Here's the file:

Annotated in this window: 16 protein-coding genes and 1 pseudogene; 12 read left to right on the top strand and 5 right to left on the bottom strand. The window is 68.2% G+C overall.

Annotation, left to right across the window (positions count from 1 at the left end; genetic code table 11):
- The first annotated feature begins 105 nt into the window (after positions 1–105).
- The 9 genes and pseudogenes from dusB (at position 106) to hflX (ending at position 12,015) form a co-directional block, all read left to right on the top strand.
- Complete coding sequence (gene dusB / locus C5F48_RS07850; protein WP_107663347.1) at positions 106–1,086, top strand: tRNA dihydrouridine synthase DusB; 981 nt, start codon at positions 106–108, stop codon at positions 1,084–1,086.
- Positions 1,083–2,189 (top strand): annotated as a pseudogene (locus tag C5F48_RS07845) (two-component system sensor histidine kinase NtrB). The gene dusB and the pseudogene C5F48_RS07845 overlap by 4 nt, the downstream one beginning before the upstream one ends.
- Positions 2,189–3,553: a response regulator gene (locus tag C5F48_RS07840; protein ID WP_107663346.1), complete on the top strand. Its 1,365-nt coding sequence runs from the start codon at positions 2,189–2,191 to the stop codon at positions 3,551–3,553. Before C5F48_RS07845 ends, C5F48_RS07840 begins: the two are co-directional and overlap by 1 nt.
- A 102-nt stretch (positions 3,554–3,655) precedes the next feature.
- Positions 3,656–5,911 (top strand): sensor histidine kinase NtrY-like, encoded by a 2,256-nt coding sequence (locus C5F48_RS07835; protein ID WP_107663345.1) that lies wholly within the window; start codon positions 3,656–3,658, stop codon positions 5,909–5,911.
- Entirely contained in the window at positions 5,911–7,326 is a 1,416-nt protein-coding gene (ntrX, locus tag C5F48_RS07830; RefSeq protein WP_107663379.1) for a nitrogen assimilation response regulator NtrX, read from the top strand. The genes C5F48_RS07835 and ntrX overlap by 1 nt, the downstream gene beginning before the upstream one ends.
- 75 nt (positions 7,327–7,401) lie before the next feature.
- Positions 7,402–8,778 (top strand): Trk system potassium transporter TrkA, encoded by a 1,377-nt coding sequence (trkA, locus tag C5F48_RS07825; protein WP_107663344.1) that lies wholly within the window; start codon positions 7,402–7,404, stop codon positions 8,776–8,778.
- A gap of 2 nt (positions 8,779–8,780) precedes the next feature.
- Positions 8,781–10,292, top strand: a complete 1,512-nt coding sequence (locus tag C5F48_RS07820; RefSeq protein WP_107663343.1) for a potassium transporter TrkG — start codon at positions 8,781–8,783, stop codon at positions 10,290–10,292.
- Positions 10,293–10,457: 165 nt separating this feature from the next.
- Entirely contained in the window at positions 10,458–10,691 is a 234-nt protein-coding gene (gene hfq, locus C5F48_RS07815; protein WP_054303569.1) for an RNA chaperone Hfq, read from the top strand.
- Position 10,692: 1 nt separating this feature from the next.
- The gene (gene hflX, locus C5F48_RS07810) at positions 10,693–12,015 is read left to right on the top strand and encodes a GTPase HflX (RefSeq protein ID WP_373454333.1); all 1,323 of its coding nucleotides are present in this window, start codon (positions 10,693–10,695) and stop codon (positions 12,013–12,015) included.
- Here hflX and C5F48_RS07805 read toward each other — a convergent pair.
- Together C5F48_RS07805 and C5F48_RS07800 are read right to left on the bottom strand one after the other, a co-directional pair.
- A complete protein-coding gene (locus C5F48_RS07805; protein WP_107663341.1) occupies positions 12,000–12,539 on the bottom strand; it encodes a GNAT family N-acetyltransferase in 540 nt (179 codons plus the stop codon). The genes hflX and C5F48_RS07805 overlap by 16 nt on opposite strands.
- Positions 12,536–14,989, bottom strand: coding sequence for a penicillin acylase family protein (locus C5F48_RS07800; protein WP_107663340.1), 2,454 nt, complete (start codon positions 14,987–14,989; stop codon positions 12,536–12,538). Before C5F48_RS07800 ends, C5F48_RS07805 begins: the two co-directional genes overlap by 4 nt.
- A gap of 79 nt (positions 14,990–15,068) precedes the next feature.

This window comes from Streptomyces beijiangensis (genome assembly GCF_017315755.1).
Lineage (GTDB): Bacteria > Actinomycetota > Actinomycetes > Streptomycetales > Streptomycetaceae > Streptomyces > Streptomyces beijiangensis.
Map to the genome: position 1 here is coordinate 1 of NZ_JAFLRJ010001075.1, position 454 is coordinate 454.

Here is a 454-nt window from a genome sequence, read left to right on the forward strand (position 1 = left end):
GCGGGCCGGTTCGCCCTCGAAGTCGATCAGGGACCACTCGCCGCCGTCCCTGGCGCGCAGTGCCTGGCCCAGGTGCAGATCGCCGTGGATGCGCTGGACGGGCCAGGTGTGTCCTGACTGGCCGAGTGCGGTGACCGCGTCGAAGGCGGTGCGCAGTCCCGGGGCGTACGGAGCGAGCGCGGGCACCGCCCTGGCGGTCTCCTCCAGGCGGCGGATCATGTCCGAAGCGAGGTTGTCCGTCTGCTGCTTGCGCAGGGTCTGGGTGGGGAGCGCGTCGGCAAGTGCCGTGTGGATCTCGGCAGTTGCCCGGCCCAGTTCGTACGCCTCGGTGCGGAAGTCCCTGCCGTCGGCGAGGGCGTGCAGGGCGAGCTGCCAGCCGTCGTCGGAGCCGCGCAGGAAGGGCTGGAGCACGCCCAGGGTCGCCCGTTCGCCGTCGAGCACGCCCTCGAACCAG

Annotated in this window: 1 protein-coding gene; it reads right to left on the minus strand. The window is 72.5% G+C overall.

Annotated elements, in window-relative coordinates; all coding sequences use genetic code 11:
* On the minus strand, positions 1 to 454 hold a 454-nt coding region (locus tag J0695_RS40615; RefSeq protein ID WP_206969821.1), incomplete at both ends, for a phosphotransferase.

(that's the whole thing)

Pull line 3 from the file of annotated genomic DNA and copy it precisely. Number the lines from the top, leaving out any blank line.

- The first annotated feature begins 105 nt into the window (after positions 1–105).